MedicalResearch.com Interview with:
Dr. Jane A. Mitchell
National Heart and Lung Institute
Imperial College, London, UK
Medical Research: What is the background for this study? What are the main findings?
Dr. Mitchell: Anti-inflammatory drugs (NSAIDs) work by inhibiting the enzyme COX-2. COX-2 selective anti-inflammatory drugs, like Vioxx, were introduced to reduce gastrointestinal side effects associated with these drugs. However, COX-2 inhibitors as well as most older NSAIDs are associated with increased risk of heart attacks although the precise mechanisms underlying these side effects are not completely understood.
The main findings of this study are:
1) COX-2 is highly expressed in the kidney where its genetic deletion leads to changes in more than 1000 genes.
2) Analysis of these genes revealed changes in 2-3 specific genes that regulate levels of ADMA, an endogenous inhibitor of the nitric oxide released by vessels, that can be reversed by giving more of the substrate for NO, L-arginine.
3) Further studies showed that ADMA was indeed increased in the plasma of mice where COX-2 gene was knocked out or in normal mice given a COX-2 inhibitor.
4) In mice where COX-2 was knocked out the release of nitric oxide from vessels was reduced and this could be reversed by supply L-arginine.
5) ADMA was also increased in human volunteers taking a COX-2 inhibitor
Medical Research: What should clinicians and patients take away from your report?
Dr. Mitchell: This work is experimental, but shows a potential marker of NSAID cardiovascular risk and, if ADMA does prove to predict risk, there is the potential to reduce this risk by taking arginine supplements. These ideas MUST be tested with organized clinical trials before patients or clinicians do anything. There are potential dangers of taking arginine so the benefits and risks of this will need to carefully determined.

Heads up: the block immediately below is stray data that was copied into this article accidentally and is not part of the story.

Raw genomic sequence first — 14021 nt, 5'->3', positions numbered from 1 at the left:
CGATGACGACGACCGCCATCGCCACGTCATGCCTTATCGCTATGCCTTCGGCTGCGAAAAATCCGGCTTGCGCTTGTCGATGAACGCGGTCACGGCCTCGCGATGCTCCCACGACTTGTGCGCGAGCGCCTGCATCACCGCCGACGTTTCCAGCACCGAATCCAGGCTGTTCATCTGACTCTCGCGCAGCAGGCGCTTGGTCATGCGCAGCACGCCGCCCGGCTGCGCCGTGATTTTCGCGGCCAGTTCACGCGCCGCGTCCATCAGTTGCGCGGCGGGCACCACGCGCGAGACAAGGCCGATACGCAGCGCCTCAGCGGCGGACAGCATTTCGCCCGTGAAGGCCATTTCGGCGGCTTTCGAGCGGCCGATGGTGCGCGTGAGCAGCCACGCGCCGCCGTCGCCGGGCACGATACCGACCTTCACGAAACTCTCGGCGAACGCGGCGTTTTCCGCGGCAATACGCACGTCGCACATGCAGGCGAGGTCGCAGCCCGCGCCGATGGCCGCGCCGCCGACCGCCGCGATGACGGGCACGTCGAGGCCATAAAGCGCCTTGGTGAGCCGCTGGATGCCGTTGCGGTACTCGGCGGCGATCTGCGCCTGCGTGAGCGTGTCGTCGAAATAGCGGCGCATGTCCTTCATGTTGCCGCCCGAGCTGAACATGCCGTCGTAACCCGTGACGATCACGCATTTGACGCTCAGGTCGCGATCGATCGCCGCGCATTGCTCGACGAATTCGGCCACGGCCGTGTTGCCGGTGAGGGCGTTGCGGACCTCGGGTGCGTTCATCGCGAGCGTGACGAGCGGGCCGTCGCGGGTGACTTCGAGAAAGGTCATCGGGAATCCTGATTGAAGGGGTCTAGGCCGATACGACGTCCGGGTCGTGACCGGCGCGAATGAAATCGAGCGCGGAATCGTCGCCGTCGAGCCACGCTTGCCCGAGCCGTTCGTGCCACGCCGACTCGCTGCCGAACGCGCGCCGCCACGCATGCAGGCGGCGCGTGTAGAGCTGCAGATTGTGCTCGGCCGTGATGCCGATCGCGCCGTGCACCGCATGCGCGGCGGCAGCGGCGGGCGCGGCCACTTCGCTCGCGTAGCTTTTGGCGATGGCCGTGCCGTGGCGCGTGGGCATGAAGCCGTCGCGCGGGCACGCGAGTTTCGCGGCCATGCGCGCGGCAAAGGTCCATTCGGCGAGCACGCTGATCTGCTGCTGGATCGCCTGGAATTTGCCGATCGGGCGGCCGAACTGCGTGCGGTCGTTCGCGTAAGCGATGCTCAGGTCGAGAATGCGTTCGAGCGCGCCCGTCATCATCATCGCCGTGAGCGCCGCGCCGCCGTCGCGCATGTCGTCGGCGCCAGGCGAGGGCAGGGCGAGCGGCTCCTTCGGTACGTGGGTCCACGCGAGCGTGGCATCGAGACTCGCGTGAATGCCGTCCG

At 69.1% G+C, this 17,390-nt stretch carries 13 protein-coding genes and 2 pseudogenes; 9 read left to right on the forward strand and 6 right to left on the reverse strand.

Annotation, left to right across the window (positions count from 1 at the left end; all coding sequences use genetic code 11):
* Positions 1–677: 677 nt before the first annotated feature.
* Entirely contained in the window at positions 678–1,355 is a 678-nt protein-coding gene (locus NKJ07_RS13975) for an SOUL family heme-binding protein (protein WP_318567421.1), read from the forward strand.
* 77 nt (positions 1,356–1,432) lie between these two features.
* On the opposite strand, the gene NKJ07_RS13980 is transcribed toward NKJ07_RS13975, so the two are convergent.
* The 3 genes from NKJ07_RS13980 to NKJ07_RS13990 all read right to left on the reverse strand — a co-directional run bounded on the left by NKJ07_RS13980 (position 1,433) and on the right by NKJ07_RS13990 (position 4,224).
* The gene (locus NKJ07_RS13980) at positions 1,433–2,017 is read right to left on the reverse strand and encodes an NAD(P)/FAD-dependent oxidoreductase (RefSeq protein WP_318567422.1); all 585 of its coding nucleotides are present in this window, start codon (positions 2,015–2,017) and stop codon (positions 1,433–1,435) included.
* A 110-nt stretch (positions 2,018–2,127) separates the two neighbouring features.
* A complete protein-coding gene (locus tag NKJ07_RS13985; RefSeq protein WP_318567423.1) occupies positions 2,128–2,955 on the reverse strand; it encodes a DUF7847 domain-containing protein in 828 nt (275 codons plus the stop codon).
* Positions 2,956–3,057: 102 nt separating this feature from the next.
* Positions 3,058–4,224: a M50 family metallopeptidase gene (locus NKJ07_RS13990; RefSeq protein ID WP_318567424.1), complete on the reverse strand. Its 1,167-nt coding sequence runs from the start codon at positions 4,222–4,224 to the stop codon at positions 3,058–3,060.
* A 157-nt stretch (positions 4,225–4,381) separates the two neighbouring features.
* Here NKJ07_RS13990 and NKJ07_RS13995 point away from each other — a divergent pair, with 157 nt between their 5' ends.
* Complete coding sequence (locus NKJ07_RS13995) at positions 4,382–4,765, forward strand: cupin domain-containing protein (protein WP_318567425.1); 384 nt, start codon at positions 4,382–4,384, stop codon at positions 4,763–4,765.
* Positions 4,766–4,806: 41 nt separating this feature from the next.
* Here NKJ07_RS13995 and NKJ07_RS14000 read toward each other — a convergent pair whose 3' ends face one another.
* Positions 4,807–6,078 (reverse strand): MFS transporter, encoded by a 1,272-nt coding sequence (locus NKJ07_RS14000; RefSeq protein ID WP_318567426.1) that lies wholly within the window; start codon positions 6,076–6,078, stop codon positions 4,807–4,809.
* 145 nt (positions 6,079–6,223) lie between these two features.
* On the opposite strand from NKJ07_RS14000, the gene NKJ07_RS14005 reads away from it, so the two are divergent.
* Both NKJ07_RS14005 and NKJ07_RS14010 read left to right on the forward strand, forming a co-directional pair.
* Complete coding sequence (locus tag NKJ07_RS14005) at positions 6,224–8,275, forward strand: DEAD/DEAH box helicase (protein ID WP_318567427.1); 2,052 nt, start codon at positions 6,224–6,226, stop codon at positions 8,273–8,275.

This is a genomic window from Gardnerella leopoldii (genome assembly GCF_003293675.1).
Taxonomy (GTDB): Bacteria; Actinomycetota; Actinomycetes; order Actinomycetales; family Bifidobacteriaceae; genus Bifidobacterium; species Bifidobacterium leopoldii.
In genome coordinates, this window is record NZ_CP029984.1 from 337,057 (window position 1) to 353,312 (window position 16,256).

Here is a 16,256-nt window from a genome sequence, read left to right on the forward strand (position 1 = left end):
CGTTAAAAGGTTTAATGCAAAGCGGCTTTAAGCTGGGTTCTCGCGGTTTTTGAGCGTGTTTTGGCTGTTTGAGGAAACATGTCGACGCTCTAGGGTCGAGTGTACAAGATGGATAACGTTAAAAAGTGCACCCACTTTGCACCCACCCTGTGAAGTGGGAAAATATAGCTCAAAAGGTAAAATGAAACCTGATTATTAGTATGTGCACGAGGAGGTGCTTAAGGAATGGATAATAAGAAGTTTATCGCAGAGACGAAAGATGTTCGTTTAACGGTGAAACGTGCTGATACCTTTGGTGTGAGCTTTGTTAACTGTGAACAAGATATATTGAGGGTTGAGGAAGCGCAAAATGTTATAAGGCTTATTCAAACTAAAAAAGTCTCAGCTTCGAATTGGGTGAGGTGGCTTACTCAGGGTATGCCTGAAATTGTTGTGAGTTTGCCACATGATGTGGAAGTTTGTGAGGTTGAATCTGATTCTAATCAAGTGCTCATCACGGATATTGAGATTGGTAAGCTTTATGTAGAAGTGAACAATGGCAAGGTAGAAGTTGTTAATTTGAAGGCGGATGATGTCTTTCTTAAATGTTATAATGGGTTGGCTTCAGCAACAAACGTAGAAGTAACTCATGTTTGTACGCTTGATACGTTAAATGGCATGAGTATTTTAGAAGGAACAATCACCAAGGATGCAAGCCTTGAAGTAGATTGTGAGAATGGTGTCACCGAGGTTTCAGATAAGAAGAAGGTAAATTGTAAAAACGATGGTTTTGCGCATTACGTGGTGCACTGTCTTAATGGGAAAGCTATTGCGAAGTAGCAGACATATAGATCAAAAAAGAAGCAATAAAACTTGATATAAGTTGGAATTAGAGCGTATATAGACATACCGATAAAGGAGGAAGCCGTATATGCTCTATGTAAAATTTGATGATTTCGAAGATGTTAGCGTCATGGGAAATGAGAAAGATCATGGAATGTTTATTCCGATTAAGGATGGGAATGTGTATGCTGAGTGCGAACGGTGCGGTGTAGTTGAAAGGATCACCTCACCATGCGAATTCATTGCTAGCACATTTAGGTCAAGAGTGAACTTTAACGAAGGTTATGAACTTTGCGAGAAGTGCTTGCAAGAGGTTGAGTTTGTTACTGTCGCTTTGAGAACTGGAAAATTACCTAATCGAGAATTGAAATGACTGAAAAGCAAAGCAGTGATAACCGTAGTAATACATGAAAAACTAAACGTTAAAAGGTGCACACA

Medical Research: What recommendations do you have for future research as a result of this study?
Dr. Mitchell: We need to take a two pronged approach:
Firstly we need to conduct a clinical study where patients taking NSAIDs donate regular blood samples and where heart attacks and stokes are monitored. Then their blood samples can be analyzed for ADMA levels. Correlations can then be made to see if ADMA is a good biomarker. If it proves to be, then its use could be implemented as a clinical screen for those taking NSAIDs regularly, such as study might take 5-10 years.
Secondaly, in parallel and while the clinical study is being conducted we need to perform basic experiments using laboratory animals and cells in culture to establish presence how NSAIDs affect ADMA levels, how these might interact with other drug therapies, such as PPI, and most importantly, investigate the functional effects of increased ADMA on cardiovascular inflammation and blood vessel function. This will allow us to accurately predict during the course of the clinical study, if arginine therapy will protect.
Blerina Ahmetaj-Shala, Nicholas S. Kirkby, Rebecca Knowles, Malak Al’Yamani, Sara Mazi, Zhen Wang, Arthur T. Tucker, Louise Mackenzie, Paul C. J. Armstrong, Rolf M. Nüsing, James A. P. Tomlinson, Timothy D. Warner, James Lieper, and Jane A. Mitchell